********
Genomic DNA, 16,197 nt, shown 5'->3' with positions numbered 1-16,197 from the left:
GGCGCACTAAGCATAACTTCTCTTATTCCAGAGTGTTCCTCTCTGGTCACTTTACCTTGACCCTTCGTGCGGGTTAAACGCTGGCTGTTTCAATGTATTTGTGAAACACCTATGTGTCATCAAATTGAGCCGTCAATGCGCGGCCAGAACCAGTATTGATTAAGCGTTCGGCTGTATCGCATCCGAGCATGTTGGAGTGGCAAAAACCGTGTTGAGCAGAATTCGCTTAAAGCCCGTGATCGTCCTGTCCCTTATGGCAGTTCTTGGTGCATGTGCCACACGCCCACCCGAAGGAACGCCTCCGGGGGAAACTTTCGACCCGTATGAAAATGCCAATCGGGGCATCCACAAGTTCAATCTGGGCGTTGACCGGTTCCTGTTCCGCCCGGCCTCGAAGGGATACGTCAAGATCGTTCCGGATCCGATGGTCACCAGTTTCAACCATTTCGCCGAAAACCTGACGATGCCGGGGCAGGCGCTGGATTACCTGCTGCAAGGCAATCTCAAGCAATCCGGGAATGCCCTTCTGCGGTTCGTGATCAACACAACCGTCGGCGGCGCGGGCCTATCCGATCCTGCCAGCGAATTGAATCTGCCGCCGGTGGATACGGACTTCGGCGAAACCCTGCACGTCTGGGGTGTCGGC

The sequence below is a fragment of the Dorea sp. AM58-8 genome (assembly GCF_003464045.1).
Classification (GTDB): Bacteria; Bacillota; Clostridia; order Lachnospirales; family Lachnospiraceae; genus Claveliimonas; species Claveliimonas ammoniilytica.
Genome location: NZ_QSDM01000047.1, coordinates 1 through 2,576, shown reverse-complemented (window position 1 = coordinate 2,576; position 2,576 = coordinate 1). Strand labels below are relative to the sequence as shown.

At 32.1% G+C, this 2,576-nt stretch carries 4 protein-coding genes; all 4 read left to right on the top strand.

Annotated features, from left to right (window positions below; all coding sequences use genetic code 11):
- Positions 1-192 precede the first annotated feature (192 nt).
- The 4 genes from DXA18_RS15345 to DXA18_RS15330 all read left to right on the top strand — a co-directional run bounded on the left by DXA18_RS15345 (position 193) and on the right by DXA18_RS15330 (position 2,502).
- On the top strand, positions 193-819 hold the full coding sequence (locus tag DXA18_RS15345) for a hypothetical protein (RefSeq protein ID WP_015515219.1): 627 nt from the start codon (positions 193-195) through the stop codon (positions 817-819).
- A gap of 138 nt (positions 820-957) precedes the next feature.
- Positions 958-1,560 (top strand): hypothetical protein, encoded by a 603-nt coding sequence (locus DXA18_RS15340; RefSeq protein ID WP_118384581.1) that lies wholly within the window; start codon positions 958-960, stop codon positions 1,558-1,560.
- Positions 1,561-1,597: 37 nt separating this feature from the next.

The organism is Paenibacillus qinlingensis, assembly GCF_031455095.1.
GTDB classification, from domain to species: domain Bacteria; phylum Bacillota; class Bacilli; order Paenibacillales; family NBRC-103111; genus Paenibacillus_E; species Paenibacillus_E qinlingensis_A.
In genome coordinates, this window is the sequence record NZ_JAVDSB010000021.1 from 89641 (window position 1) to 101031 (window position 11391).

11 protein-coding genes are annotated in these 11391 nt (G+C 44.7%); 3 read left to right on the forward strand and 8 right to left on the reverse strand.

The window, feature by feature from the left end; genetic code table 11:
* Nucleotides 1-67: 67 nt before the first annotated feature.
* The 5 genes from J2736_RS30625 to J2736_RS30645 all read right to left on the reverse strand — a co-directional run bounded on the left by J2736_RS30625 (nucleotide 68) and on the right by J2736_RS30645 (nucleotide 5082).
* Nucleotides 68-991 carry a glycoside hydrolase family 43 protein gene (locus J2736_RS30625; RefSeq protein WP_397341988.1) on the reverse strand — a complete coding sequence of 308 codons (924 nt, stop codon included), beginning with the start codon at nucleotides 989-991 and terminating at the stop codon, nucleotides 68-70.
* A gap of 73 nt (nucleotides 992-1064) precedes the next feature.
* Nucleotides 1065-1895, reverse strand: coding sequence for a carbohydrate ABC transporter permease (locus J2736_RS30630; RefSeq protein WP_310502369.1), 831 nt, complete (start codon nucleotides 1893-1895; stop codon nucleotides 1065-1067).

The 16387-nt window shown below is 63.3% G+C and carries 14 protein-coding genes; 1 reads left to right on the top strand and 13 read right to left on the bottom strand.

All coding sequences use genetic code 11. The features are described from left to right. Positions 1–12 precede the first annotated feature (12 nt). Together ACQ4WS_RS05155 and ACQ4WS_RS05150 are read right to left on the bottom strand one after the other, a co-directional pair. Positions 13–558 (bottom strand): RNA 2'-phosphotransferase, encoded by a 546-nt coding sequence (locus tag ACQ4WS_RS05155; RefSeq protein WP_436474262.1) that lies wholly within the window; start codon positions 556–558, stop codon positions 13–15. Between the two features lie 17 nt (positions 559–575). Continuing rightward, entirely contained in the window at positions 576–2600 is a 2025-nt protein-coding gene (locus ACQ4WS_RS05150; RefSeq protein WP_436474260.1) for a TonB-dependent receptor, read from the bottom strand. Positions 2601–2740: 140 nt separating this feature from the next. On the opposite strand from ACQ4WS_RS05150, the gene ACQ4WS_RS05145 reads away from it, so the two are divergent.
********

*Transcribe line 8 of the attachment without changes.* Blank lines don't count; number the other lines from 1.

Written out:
- Positions 1-192 precede the first annotated feature (192 nt).